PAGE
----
Pennsylvania[edit]

Puerto Rico[edit]

Rhode Island[edit]

South Carolina[edit]

  • Stumphouse Mountain Tunnel, Blue Ridge and Atlantic Railroad, never completed, near Walhalla.
  • Harbison Pedestrian Tunnel, beneath Harbison Boulevard, very close to the western I-26 interchange. Connects two busy shopping areas in Irmo.
  • USC Pedestrian Tunnel, beneath Assembly Street, connecting the USC Coliseum to a courtyard near the University of South Carolina School of Law, in Columbia.
  • Highway 77 Tunnel, a double tunnel connecting two residential neighborhoods close to Garner's Ferry Road, near Columbia.
  • Hardin Street Tunnel, North, Northernmost tunnel of two connecting parts of the former South Carolina State Mental Hospital facilities, with the newer buildings. This double tunnel is not easily accessible, but can be driven through, provided that you are good at turning around in a small space once you reach the other side. In Columbia.
  • Hardin Street Tunnel, South, The southernmost tunnel of two connecting parts of the former South Carolina State Mental Hospital facilities, with the newer buildings. This single tunnel is closed with a chain-link fence on the old State Hospital side, in Columbia.
  • Senate Street Tunnel, Tunnel beneath Assembly Street connecting western Senate street to an underground parking facility beneath the South Carolina State House. This guarded single one-way tunnel is only open to politicians and government officials of the State of South Carolina, in Columbia.

Tennessee[edit]

Texas[edit]

Utah[edit]

Vermont[edit]

Virginia[edit]

Washington[edit]

West Virginia[edit]

Wisconsin[edit]

Wyoming[edit]

References[edit]

  1. ^ "5th Avenue North Tunnel". Emporis. Retrieved October 23, 2012. 
  2. ^ U.S. Geological Survey Geographic Names Information System: Bankhead Tunnel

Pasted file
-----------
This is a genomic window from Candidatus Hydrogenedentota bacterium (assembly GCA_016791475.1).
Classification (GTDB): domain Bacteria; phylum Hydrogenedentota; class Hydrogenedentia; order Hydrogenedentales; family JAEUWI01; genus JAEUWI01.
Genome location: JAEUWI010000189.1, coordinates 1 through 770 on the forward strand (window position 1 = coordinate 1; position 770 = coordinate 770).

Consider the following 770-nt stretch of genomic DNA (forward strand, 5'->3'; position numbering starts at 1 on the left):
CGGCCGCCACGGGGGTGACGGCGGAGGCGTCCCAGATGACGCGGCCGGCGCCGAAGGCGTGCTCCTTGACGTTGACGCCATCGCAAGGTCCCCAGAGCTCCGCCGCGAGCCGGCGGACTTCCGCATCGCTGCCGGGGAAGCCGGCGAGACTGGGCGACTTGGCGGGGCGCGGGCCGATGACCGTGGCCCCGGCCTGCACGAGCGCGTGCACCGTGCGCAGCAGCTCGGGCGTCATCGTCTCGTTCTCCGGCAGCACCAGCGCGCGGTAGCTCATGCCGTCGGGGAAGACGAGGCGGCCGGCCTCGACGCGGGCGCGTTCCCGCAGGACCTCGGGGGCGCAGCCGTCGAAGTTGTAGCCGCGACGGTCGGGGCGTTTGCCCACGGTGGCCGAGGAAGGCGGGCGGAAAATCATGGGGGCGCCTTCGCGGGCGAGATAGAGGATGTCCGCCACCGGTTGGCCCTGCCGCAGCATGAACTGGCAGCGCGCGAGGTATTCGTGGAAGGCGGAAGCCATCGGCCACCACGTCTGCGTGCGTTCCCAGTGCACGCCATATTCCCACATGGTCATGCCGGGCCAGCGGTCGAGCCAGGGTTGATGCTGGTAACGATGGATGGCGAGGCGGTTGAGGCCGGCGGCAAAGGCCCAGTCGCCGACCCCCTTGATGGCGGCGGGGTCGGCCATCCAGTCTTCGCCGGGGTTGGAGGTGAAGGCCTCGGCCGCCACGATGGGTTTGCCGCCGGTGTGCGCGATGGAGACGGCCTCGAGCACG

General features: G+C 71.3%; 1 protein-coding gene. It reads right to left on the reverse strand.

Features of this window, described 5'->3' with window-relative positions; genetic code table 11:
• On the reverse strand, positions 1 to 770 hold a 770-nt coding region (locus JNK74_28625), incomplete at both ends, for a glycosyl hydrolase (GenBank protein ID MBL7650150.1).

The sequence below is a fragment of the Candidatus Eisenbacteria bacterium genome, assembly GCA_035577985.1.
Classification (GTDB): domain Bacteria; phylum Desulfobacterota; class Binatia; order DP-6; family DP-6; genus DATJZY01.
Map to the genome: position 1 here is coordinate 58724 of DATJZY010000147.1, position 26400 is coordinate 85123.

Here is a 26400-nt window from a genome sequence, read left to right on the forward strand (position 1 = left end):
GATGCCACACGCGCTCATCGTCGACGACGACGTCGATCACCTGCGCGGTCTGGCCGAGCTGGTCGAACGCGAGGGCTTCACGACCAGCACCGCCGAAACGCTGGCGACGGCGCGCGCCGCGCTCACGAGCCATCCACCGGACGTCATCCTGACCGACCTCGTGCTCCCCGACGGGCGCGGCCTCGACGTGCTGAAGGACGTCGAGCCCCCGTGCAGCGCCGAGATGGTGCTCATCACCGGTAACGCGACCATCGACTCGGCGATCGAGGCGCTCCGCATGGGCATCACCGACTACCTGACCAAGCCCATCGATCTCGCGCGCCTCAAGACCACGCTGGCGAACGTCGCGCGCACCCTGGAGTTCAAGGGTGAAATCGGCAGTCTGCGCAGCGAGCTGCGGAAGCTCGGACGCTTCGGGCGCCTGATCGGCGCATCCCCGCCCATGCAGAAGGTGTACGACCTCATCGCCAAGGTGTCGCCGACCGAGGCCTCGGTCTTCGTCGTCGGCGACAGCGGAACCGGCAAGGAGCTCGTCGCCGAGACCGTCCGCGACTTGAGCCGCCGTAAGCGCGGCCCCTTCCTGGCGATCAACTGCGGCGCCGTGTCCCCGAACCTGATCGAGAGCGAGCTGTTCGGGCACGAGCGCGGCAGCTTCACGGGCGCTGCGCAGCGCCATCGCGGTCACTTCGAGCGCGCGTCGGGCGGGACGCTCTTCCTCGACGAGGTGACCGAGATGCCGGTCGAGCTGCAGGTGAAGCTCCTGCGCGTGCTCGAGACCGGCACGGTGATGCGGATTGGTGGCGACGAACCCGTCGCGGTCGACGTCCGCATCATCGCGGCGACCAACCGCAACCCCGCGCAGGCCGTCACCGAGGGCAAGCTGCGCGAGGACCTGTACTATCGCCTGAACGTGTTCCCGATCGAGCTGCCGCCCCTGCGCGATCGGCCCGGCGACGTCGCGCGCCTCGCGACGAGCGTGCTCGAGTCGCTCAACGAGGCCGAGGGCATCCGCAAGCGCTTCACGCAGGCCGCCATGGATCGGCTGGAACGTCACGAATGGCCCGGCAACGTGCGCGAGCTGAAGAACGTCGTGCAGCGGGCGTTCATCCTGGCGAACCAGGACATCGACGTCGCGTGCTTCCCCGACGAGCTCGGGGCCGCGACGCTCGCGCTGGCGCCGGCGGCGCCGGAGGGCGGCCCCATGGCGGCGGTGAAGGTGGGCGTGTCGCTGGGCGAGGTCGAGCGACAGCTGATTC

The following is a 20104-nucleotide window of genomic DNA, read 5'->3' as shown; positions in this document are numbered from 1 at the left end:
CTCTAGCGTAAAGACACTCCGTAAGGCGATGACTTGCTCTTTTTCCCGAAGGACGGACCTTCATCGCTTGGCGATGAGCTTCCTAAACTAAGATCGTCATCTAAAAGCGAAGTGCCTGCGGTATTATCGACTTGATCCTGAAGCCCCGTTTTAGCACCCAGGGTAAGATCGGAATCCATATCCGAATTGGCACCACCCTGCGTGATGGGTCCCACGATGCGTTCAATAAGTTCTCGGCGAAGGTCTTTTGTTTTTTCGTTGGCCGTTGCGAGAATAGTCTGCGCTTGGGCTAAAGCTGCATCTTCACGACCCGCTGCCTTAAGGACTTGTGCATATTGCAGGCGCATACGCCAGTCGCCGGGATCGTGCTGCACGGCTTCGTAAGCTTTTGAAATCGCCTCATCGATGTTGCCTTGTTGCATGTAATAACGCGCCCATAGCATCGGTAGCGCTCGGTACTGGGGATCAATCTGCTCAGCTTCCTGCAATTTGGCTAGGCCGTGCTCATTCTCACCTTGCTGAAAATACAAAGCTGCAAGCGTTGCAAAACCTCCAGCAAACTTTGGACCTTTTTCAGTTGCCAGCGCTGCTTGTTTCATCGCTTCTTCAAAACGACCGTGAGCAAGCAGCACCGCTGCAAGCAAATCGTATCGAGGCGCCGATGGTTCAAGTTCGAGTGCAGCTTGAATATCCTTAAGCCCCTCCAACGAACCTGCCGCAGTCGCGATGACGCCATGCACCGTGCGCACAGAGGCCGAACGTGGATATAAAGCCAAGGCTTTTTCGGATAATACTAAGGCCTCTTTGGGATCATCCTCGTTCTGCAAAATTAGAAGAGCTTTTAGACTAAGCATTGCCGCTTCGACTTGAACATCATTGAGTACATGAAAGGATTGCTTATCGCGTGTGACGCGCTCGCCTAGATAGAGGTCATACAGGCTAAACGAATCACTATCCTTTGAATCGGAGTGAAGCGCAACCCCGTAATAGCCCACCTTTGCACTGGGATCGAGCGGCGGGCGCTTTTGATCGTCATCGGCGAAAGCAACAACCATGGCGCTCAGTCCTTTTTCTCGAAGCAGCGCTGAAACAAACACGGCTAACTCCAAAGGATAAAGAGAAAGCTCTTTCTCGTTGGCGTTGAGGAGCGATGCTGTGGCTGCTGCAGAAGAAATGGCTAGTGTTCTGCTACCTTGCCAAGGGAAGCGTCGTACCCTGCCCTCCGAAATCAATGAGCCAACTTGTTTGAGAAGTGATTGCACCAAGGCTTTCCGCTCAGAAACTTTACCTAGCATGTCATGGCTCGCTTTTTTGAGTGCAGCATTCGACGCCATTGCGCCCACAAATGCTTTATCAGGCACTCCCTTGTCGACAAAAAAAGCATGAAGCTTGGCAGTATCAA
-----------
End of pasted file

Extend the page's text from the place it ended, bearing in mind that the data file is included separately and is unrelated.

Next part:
3. ^ U.S. Geological Survey Geographic Names Information System: Blount Tunnel
  4. ^ "Brocks Gap". Birmingham Rails. Retrieved October 23, 2012. 
  5. ^ U.S. Geological Survey Geographic Names Information System: Cooks Springs Tunnel
  6. ^ U.S. Geological Survey Geographic Names Information System: Coosa Tunnel
  7. ^ U.S. Geological Survey Geographic Names Information System: Hardwick Tunnel
  8. ^ U.S. Geological Survey Geographic Names Information System: Hayden Tunnel
  9. ^ U.S. Geological Survey Geographic Names Information System: Jefferson Tunnel
  10. ^ "Laney Tunnel". =Quikrete. Retrieved October 23, 2012. 
  11. ^ U.S. Geological Survey Geographic Names Information System: Oak Mountain Tunnel
  12. ^ "Modal Testing of the Palisade Tunnel". Department of Civil and Environmental Engineering. University of Alabama at Birmingham. Retrieved October 23, 2012. 
  13. ^ "Tunnel Board Pondering Two Routes Under Red Mountain". Birmingham News. February 1947. Retrieved October 26, 2012. 
  14. ^ U.S. Geological Survey Geographic Names Information System: Roper Tunnel
  15. ^ "Tunnel Springs Namesake Requires Sense of Direction to Search It Out". Press-Register. April 28, 2008. Retrieved October 26, 2012. 
  16. ^ U.S. Geological Survey Geographic Names Information System: George C. Wallace Tunnel
  17. ^ "Governor Schwarzenegger Announces the Early Reopening of I-5 at Newhall Pass". California Office of the Governor. Retrieved 25 March 2013. 
  18. ^ "Watkins "New Series" Stereoview Titles". Carletonwatkins.org. 2011. Retrieved 25 March 2013. 
  19. ^ 769 - From West Portal Tunnel 26 to Simi Valley Station on YouTube
  20. ^ Van Nostrand's Eclectic Engineering Magazine (1870). "Tunnels of the Pacific Railroad". Central Pacific Railroad Photographic History Museum. Retrieved 25 March 2013. 
  21. ^ "Livermore History - Railroads 1". eLivermore.com. 2003. Retrieved 25 March 2013. 
  22. ^ "Better Late than Never". The Holland Sentinel. December 15, 2004. 
  23. ^ "US 82 Tunnel, Otero County, New Mexico". Retrieved 4 October 2012. 
  24. ^ "The West Side Big Pipe Project". Retrieved 21 October 2012.